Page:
The Impact of the Pandemic on Social and Emotional Health

How the Pandemic Has Changed Us, the theme of the 2021 Psi Chi Newsletter, features a range of articles from equity and inclusion in the department to how students practice mindfulness. Below is an excerpt from the newsletter, an interview with Professor Paula Niedenthal conducted by student Lara Klein. The full newsletter is available here

It’s undeniable that COVID-19 has impacted every student and faculty member on campus in one way or another. I interviewed Professor Paula Niedenthal, who teaches an undergraduate course titled “Human Emotion: Biology to Culture” and leads the Niedenthal Emotions Lab. We discussed how the pandemic has impacted the way people perceive, express, and experience emotions.

To help reduce the spread of the coronavirus, mask-wearing has become an integral part of everyone’s daily routine. However, by covering the lower half of your face, masks can have unfortunate social consequences by impacting how people express and interpret facial expressions of emotion. For example, when an individual’s mouth is covered by a mask, it can be difficult to interpret the meaning of a smile.

Paula Niedenthal

“I worry that we’re getting used to being a little bit anonymous as a function of having had our faces covered in public over time,” Niedenthal said. While more research would need to be done to confirm this, Niedenthal speculates that this feeling of being hidden under a mask could lead to less facial expressivity in the future.

Niedenthal anticipates that other long term effects of mask-wearing could include people’s tendency to use eye contact. “I do think it’s possible that some long-term effects have to do with how, when, and with whom we actually exchange eye gaze,” she said. “Eye contact is one of the behaviors that’s important in interpreting facial expression. That might sound obvious, but it’s not. You could look at any part of the face but the eyes.” Niedenthal postulates that some mask-wearers amplify their use of eye contact when expressing emotion because of their desire to be understood, while others may suppress their expressivity due to feelings of deindividuation.

Another positive long-term effect of mask-wearing is the potential to develop expertise in expressing and reading facial expressions solely from the upper part of the face. For example, people may use more of the muscles surrounding the crow’s feet when smiling to make their happy emotions more obvious. “I do think it’s also possible that we’ll develop a new set of strategies with the upper part of our face, or our voice, or our gestures,” Niedenthal said.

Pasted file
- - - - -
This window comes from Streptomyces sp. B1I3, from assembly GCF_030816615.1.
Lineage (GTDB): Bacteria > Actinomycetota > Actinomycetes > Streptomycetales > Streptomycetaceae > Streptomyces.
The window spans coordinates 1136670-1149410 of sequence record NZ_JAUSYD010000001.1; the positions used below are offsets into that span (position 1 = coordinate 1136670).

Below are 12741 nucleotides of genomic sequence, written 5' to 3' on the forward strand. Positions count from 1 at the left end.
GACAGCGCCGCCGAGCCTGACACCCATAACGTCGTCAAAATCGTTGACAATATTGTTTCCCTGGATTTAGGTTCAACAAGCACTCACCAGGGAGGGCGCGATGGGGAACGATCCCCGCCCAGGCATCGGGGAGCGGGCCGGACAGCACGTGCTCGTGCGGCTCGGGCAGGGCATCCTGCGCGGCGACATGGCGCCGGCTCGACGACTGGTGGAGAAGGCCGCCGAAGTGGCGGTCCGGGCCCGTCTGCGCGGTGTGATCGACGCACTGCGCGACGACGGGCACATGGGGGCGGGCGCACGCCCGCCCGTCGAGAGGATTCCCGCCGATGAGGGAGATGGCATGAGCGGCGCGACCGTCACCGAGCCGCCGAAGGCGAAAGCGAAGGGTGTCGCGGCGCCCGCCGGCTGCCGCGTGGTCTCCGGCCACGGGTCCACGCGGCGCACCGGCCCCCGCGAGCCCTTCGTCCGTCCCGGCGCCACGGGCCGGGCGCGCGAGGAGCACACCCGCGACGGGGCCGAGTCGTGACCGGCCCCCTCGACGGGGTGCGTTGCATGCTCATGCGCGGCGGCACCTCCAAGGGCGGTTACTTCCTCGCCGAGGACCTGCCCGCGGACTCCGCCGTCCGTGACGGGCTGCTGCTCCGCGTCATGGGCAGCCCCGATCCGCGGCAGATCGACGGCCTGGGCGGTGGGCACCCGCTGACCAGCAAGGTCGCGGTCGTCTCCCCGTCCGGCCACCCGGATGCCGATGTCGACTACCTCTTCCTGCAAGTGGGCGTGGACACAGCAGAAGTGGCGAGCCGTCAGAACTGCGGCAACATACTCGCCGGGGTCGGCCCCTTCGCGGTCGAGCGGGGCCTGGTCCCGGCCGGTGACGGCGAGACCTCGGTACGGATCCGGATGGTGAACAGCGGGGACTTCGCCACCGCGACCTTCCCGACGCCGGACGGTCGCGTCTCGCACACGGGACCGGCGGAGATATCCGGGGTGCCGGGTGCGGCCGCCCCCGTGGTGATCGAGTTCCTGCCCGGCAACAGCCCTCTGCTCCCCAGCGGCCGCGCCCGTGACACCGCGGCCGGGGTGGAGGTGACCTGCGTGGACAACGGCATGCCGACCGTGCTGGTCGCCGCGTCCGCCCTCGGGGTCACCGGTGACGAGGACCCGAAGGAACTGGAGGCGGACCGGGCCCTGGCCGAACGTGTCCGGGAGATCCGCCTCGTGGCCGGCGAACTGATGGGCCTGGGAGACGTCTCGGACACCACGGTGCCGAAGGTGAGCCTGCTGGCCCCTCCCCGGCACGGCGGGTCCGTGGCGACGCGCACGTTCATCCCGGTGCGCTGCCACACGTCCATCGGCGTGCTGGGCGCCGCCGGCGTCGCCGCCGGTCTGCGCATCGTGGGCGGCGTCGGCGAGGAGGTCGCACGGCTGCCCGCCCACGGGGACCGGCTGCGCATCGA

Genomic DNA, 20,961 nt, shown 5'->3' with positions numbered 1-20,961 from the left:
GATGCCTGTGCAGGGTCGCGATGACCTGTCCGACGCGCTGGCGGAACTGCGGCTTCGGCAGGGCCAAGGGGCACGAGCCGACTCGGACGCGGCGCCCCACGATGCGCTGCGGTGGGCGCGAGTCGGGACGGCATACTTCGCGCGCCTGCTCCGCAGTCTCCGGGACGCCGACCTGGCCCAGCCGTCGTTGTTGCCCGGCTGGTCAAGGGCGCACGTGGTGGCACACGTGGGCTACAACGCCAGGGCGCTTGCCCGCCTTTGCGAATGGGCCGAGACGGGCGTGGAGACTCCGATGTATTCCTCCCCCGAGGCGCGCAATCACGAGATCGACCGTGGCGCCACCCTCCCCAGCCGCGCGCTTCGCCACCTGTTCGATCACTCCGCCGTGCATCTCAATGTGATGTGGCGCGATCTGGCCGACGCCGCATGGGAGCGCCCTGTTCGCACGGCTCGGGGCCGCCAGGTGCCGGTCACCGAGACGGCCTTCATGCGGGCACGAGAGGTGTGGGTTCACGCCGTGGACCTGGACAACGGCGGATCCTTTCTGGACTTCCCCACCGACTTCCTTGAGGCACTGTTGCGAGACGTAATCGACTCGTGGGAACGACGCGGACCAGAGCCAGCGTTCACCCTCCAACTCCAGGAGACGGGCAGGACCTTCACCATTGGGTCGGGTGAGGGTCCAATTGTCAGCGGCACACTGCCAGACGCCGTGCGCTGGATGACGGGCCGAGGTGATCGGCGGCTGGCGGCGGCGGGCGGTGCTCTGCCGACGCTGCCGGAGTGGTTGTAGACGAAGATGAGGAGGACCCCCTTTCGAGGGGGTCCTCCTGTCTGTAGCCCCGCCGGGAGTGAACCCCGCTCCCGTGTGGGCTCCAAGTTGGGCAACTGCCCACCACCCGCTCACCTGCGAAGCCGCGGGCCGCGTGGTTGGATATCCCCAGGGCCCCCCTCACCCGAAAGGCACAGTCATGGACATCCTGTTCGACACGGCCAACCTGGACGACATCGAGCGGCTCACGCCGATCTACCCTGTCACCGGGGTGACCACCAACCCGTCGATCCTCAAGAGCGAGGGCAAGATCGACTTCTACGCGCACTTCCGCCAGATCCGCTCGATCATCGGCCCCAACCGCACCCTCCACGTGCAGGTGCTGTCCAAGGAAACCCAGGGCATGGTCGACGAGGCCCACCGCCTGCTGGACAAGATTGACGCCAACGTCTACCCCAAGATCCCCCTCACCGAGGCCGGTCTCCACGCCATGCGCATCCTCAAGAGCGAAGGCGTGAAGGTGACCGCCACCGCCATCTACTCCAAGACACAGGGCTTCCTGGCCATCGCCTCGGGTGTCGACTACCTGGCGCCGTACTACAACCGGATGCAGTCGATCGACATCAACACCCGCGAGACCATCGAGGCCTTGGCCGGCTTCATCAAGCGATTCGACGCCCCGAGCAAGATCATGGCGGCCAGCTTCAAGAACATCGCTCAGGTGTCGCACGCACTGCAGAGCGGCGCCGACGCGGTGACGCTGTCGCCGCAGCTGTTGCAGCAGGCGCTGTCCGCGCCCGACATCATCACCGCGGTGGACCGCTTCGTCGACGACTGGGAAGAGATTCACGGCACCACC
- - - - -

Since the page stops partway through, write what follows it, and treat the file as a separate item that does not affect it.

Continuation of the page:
The Niedenthal Emotions Lab has conducted research studying the effects of masks on people’s interpretation of facial expressions. More specifically, , they sought to determine how much emotion people detect when looking at the facial expressions of mask-wearers. They found that mask-wearing can compromise the richness of emotional signals. This was especially true for emotions that use a lot of lower facial muscles, such as disgust, as opposed to emotions that use more of the brow and upper facial muscles, such as anger.

The Niedenthal Emotions Lab anticipates conducting another study to explore cultural differences in the consequences of mask-wearing on group membership. “There are cultures in which facial expressiveness is relied upon a lot for communication and there are cultures in which it is not because there’s already a lot of agreement, shared language, and conformity in reactions,” she said.

Additional research on the impacts of COVID-19 on our social and emotional health continues to be conducted. This research spans from examining the loss of social connectedness to whether the emotional impacts of the pandemic differ for people of different ages. It will be interesting to stay up-to-date on studies examining long term effects of the pandemic on our emotional health that we may not even be yet aware of.